Biodiesel project is launched
Havre Daily News
A good-sized crowd gathered at the Burlington Northern Santa Fe Railway rail yards in Havre at 7:30 a.m. Saturday to celebrate a unique partnership in the region — BNSF’s testing of locally made biodiesel to see how well it runs their locomotives.
BNSF is partnering with Montana State University-Northern’s biodiesel testing facility, Earl Fisher Biofuels in Chester, Bear Paw Development Corp. and Opportunity Link Inc. to conduct extensive yearlong testing of biodiesel at its Havre facility. The testing began July 1.
“This project, it’s a huge thing for us,” Kegel said during the Saturday kickoff celebration.
“It will give us some really good data to prove the fact that Montanagrown, Montana-produced biofuels really do work,” he added.
The impact of having Montana-grown and processed alternative fuel tested, in Montana, by a major railroad could be immense, he said.
BNSF is using two newly rebuilt locomotives in the test. For a year, one will operate using a 20-percent biodiesel- diesel blend, using biodiesel manufactured by Earl Fisher Biofuels and certified by Northern’s Bio-Energy Innovation and Testing Center.
The other locomotive will use standard petroleum diesel. The testing, to be conducted in the full range of Montana’s hot summers, freezing-cold winters, and other weather including wind, rain, hail and snow, will include The performance of the biodiesel and its impact on wear and tear on the engines and on emissions.
Gus Melonas, BNSF spokesman, said in an interview that the railroad company is looking forward to seeing the results of the test.
“We are supportive of environmental initiatives to identify alternative fuel sources and opportunities to reduce emissions,” said Melonas, who could not attend the kickoff due to another commitment in Oregon.
Beau Price, superintendent of BNSF’s diesel shop in Havre, said the project is another example of the railroad’s partnership with Northern and other local organizations.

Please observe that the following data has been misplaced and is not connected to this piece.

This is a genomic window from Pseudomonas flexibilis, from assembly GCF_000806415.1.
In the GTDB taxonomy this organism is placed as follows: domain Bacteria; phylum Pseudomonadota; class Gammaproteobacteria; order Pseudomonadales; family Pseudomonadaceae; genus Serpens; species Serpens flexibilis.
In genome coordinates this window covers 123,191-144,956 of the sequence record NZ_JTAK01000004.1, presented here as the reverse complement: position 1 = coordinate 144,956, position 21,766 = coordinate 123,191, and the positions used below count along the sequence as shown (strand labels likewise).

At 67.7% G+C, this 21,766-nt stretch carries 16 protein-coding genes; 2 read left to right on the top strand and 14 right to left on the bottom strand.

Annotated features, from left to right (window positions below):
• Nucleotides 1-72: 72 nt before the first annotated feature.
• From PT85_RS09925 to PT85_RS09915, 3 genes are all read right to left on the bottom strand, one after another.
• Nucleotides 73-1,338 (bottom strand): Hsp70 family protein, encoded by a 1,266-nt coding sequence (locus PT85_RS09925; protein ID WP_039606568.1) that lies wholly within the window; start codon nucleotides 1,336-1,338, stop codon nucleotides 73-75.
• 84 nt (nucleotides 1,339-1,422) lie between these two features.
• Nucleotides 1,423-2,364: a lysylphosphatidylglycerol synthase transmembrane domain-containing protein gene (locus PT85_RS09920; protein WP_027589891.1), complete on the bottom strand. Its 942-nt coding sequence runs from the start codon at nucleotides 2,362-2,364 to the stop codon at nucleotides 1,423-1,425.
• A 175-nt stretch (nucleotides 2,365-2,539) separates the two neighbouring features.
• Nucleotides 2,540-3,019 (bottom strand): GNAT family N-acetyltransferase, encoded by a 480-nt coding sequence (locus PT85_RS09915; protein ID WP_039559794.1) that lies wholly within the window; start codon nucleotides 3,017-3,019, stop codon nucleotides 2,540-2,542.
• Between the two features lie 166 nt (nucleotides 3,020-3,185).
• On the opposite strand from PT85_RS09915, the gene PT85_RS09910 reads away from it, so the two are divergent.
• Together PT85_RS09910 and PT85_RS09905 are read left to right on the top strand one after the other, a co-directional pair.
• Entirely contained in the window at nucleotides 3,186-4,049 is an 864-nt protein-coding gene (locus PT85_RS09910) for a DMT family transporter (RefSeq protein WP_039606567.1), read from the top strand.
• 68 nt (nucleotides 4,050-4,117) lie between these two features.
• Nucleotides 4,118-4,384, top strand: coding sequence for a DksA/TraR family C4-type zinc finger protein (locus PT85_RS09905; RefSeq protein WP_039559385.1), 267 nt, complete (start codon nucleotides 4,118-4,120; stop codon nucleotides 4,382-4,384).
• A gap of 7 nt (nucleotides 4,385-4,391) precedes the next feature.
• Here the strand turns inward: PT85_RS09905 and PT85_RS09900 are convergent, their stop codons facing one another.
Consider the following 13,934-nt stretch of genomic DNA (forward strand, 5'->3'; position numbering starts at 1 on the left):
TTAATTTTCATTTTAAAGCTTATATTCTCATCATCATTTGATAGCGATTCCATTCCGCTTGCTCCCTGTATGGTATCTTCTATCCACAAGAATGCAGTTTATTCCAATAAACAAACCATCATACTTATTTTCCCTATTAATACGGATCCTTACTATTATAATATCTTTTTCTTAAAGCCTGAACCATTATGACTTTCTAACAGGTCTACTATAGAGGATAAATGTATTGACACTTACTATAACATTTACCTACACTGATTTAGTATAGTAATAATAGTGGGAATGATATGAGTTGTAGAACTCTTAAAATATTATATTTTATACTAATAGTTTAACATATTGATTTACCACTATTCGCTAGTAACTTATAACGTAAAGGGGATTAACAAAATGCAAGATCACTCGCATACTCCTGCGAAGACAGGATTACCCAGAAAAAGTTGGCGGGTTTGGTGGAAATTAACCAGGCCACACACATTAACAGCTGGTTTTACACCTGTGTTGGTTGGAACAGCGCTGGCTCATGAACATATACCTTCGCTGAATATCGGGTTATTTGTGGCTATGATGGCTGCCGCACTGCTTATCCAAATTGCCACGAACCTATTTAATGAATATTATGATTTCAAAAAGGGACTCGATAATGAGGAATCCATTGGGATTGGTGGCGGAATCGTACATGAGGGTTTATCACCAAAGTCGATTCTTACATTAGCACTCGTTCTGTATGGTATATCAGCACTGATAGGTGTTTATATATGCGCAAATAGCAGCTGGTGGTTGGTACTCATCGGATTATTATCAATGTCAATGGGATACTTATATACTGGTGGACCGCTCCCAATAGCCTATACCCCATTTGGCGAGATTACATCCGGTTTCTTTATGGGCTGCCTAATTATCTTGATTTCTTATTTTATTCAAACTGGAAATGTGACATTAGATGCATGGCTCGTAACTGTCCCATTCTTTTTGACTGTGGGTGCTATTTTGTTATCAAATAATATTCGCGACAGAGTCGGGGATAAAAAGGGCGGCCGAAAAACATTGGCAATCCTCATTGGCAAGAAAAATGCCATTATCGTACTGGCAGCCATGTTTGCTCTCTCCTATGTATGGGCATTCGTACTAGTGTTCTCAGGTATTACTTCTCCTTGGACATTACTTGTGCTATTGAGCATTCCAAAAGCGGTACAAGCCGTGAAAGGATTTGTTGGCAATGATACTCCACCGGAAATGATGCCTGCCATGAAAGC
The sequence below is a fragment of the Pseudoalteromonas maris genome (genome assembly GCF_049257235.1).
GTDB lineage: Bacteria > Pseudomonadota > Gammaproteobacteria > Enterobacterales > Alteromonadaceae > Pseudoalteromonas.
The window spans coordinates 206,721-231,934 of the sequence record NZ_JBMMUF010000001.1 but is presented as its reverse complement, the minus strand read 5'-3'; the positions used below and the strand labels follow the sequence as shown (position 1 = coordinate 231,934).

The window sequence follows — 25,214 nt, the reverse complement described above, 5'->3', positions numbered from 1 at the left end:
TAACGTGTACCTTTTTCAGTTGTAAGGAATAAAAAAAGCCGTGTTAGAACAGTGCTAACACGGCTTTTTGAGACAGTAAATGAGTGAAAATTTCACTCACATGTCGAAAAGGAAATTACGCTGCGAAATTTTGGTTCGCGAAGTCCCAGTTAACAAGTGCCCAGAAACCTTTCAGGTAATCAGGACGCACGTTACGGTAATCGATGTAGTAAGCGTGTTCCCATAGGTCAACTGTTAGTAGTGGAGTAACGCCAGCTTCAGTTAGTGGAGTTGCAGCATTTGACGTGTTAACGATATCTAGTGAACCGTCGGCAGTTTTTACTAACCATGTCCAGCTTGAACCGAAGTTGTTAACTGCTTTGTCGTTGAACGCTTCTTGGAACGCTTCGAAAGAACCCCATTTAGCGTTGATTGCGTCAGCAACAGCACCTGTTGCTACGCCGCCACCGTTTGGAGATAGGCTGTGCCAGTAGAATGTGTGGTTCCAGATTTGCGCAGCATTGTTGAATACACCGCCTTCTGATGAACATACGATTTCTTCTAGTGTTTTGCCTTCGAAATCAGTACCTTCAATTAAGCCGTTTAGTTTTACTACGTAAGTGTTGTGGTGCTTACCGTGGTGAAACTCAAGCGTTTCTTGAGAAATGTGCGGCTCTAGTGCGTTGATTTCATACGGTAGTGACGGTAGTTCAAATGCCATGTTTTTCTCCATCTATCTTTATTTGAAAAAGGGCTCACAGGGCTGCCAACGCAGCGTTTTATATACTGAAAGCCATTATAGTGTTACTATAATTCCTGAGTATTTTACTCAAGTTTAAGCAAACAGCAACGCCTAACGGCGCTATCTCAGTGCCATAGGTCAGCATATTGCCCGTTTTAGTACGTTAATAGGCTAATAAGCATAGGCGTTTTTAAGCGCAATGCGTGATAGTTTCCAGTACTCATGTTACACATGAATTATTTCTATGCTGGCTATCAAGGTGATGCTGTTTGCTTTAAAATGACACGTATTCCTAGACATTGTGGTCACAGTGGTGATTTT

“I think it’s something we’re all excited about,” Price said.
“My people who are working for me are excited about it, and I think the community is excited to see this kind of relationship where we can do this kind of stuff.”
U.S. Sen. Jon Tester, D-Mont., said the project could lead to major economic development in the region and in Montana in general. He added that the project will benefit everyone by helping provide jobs, energy independence for the country and opportunities for people in a variety of industries.
“Any time we can get good research that will help create jobs, number one, and provide opportunity, that’s not all bad,” Tester said. “In fact, that’s very, very good.” Kegel gave a lengthy list of thanks, including the state Department of Environmental Quality for helping set up the center’s testing facilities, Opportunity Link for helping the center secure funding , including a Montana Growth Through Agriculture Grant, Earl Fisher for its biodiesel production, and Tester for securing $2.5 million in federal funding for the testing center.
He also thanked Speaker of the House Bob Bergren, D-Havre, for adding $400,000 for the center to the state’s 2009 budget.
“If it wasn’t for Bob Bergren, we might not be here,” he said.
Barb Stiffarm, Opportunity Link's executive director, said her organization’s part is a continuing effort to partner with Northern in its biodiesel research.
The North Central Montana Transit public busing system has been using a 5-percent blend of Northern’s biodiesel for most of a year, and recently switched to a 20-percent blend in most of its buses.
Jim Lyons,transit system director, said after the presentations that that testing has gone well.
“It’s absolutely marvelous,” he said. “We think we get better performance, more miles per gallon.” Stiffarm also thanked Verges Aageson of Gildford, a member of the board of Montana’s Growth through Agriculture program, for helping to secure the grant that helped get the BNSF test off the ground.
Logan Fisher, who operates Earl Fisher Biofuels with Brett Earl, said in an interview that the tests will give a nice boost to their business, especially in the normally slower winter months. The hope is that the tests will lead to much more than that, he added.
“It could be a huge push for economic development in northcentral Montana,” he said.
The results of the testing could lead to many jobs in the region, including growing crops and processing fuel, as well as potentially providing a huge benefit for the environment, Tester said in an interview.
“It’s really a win-win-win deal,” he said.